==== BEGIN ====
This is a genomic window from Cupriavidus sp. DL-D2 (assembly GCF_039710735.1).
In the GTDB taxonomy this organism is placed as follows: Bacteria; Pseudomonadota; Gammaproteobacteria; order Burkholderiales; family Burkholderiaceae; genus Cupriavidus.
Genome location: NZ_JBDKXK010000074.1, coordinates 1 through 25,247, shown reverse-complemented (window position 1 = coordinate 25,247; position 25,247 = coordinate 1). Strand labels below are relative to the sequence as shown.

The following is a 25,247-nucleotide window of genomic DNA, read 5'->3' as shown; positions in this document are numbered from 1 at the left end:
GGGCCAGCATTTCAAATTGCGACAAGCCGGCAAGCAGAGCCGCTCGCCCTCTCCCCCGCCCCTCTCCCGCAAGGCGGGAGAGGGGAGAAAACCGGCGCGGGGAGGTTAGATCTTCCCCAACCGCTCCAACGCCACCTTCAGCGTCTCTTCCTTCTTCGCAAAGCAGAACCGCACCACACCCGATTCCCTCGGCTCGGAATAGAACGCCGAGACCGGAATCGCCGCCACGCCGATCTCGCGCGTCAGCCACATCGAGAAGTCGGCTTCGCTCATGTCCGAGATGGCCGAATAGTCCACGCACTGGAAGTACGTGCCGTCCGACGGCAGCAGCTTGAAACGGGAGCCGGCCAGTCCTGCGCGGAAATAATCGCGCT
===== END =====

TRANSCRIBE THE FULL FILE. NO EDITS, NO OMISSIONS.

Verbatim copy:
This is a genomic window from Cupriavidus sp. DL-D2 (assembly GCF_039710735.1).
In the GTDB taxonomy this organism is placed as follows: Bacteria; Pseudomonadota; Gammaproteobacteria; order Burkholderiales; family Burkholderiaceae; genus Cupriavidus.
Genome location: NZ_JBDKXK010000074.1, coordinates 1 through 25,247, shown reverse-complemented (window position 1 = coordinate 25,247; position 25,247 = coordinate 1). Strand labels below are relative to the sequence as shown.

The following is a 25,247-nucleotide window of genomic DNA, read 5'->3' as shown; positions in this document are numbered from 1 at the left end:
GGGCCAGCATTTCAAATTGCGACAAGCCGGCAAGCAGAGCCGCTCGCCCTCTCCCCCGCCCCTCTCCCGCAAGGCGGGAGAGGGGAGAAAACCGGCGCGGGGAGGTTAGATCTTCCCCAACCGCTCCAACGCCACCTTCAGCGTCTCTTCCTTCTTCGCAAAGCAGAACCGCACCACACCCGATTCCCTCGGCTCGGAATAGAACGCCGAGACCGGAATCGCCGCCACGCCGATCTCGCGCGTCAGCCACATCGAGAAGTCGGCTTCGCTCATGTCCGAGATGGCCGAATAGTCCACGCACTGGAAGTACGTGCCGTCCGACGGCAGCAGCTTGAAACGGGAGCCGGCCAGTCCTGCGCGGAAATAATCGCGCT